We learn from the testimony of Hippolytus that, during the episcopate of Zephyrinus, Callistus was |set over the cemetery.| [352:3] This was probably considered a highly important trust, as, in those perilous times, the safety of the Christians very much depended on the prudence, activity, and courage of the individual who had the charge of their subterranean refuge. [352:4] The new curator seems to have signalised himself by the ability with which he discharged the duties of his appointment; he probably embellished and enlarged some of these dreary caves; and hence a portion of the catacombs was designated |The Cemetery of Callistus.| Hippolytus, led astray by the ascetic spirit beginning so strongly to prevail in the commencement of the third century, was opposed to all second marriages, so that he was sadly scandalized by the exceedingly liberal views of his Roman brother on the subject of matrimony; and he was so ill-informed as to pronounce them novel. |In his time,| says he indignantly, |bishops, presbyters, and deacons, though they had been twice or three times married, began to be recognised as God's ministers; and if any one of the clergy married, it was determined that such a person should remain among the clergy, as not having sinned.| [353:1] We cannot tell how many of the ancient bishops of the great city were husbands; [353:2] we have certainly no distinct evidence that even Callistus took to himself a wife; but we have the clearest proof that the primitive Church of Rome did not impose celibacy on her ministers; and, in support of this fact, we can produce the unimpeachable testimony of her own catacombs. There is, for instance, a monument |To Basilus the Presbyter, and Felicitas his wife;| and, on another tombstone, erected about A.D.472, or only four years before the fall of the Western Empire, there is the following singular record -- |Petronia, a deacon's wife, the type of modesty. In this place I lay my bones: spare your tears, dear husband and daughters, and believe that it is forbidden to weep for one who lives in God.| [353:3] |Here,| says another epitaph, |Susanna, the happy daughter of the late Presbyter Gabinus, lies in peace along with her father.| [353:4] In the Lapidarian Gallery of the papal palace, the curious visitor may still read other epitaphs of the married ministers of Rome.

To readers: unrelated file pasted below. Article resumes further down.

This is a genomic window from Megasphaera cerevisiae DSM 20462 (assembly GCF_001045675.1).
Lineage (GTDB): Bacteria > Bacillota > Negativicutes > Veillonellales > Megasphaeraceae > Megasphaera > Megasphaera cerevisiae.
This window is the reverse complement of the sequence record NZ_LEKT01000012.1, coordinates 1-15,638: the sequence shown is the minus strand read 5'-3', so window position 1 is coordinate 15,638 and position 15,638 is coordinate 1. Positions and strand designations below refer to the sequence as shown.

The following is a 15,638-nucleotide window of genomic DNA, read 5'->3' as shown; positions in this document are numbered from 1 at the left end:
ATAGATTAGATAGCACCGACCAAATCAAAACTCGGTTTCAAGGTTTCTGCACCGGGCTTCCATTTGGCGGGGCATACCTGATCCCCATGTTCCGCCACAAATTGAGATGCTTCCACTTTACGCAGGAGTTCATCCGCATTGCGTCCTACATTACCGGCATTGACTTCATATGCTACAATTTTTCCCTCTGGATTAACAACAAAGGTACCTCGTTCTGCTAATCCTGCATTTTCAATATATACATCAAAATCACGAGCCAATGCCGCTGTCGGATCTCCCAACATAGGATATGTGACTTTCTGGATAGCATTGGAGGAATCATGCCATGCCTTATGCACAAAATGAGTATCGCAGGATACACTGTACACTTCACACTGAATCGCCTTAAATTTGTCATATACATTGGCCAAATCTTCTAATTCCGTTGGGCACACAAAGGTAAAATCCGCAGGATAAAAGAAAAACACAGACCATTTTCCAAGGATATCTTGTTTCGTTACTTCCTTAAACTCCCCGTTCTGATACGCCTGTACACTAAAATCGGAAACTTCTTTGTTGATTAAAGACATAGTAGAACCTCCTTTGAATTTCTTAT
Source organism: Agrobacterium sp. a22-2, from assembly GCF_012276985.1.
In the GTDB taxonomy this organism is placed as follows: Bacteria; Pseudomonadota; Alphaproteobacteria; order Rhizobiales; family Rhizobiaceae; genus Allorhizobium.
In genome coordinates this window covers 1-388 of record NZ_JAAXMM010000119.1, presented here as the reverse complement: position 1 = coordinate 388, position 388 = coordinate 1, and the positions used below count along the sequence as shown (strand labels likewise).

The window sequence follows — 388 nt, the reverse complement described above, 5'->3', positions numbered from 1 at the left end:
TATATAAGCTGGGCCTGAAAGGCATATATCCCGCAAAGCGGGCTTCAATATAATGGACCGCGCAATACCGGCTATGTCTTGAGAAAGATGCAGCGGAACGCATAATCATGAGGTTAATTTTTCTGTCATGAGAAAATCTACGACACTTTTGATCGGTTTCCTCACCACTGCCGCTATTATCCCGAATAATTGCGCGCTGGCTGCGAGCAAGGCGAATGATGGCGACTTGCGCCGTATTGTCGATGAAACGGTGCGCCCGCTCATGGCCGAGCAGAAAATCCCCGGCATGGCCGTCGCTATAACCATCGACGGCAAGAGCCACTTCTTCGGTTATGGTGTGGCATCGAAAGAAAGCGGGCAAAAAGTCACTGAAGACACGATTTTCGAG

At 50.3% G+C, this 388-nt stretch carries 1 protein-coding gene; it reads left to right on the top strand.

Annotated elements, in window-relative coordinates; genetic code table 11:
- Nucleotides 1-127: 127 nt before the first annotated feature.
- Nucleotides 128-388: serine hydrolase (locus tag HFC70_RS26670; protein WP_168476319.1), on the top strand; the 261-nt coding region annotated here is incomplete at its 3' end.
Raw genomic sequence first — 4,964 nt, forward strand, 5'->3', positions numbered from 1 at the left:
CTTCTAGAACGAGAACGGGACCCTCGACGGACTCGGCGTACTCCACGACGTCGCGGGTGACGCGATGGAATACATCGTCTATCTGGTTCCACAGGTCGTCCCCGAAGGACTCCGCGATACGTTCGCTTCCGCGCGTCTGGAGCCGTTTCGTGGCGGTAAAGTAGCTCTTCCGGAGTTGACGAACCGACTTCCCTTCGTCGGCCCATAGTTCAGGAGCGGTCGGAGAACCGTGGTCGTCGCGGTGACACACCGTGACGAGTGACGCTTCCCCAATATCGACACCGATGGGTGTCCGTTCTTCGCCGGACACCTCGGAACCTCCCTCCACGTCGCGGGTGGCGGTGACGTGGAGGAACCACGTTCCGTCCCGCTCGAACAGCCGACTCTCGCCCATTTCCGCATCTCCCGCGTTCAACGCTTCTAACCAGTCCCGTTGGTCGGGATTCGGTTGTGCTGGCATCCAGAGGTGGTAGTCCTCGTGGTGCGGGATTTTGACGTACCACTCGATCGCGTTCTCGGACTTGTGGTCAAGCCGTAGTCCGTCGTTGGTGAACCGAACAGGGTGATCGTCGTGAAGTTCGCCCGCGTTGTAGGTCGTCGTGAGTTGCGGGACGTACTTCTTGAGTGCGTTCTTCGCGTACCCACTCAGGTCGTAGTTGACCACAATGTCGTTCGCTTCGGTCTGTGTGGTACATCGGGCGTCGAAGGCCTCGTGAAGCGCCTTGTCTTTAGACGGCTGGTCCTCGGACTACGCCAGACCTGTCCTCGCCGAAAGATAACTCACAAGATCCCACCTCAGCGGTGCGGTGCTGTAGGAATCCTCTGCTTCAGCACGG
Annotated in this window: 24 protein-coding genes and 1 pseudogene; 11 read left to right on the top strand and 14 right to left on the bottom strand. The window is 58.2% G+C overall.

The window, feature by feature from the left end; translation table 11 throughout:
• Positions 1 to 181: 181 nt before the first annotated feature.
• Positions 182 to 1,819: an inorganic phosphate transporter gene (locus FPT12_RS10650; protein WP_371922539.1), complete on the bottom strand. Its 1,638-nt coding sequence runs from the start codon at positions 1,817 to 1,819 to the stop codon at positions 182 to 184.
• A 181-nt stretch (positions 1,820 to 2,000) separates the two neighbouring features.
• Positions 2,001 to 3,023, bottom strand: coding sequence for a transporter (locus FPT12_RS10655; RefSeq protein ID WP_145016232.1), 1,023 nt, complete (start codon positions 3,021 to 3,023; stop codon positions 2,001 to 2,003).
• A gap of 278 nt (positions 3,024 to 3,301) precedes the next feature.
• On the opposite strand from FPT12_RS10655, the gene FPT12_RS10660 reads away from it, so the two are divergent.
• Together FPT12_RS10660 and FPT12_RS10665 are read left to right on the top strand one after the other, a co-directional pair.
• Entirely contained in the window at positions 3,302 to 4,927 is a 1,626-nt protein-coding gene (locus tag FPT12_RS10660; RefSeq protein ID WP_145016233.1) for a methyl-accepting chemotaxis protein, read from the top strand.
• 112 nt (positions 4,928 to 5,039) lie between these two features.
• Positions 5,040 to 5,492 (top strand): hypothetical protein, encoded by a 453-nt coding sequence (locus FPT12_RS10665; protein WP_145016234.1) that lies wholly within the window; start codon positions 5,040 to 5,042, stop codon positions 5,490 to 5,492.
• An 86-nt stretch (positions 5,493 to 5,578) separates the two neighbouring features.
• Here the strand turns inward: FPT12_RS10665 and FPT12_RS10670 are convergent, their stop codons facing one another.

Though the gospel continued to make great progress in the metropolis, there was perhaps no city of the Empire in which it encountered, from the very first, such steady and powerful opposition. The Sovereign, being himself the Supreme Pontiff of Paganism, might be expected to resent, as a personal indignity, any attempt to weaken its influence; and the other great functionaries of idolatry, who all resided in the capital, were of course bound by the ties of office to resist the advancement of Christianity. The old aristocracy disliked everything in the shape of religious innovation, for they believed that the glory of their country was inseparably connected with an adherence to the worship of the gods of their ancestors. Thus it was that the intolerance of the state was always felt with peculiar severity at the seat of government. Exactly in the middle of the third century a persecution of unusual violence burst upon the Roman Church. Fabian, whose appointment to the bishopric took place, as already related, under such extraordinary circumstances, soon fell a victim to the storm. After his martyrdom, the whole community over which he presided seems to have been paralysed with terror; and sixteen months passed away before any successor was elected; for Decius, the tyrant who now ruled the Roman world, had proclaimed, his determination rather to suffer a competitor for his throne than a bishop for his chief city. [354:1] A veritable rival was quickly forthcoming to prove the falsehood of his gasconade; for when Julius Valens appeared to dispute his title to the Empire, Decius was obliged, by the pressure of weightier cares, to withdraw his attention from the concerns of the Roman Christians. During the lull in the storm of persecution, Cornelius was chosen bishop; but after an official life of little more than a year, he was thrown into confinement. His death in prison was, no doubt, occasioned by harsh treatment. The episcopate of his successor Lucius was even shorter than his own, for he was martyred about six months after his election. [355:1] Stephen, who was now promoted to the vacant chair, did not long retain possession of it; for though we have no reliable information as to the manner of his death, it is certain that he occupied the bishopric only between four and five years. His successor Xystus in less than twelve months finished his course by martyrdom. [355:2] Thus, in a period of eight years, Rome lost no less than five bishops, at least four of whom were cut down by persecution: of these Cornelius and Stephen, by far the most distinguished, were interred in the cemetery of Callistus.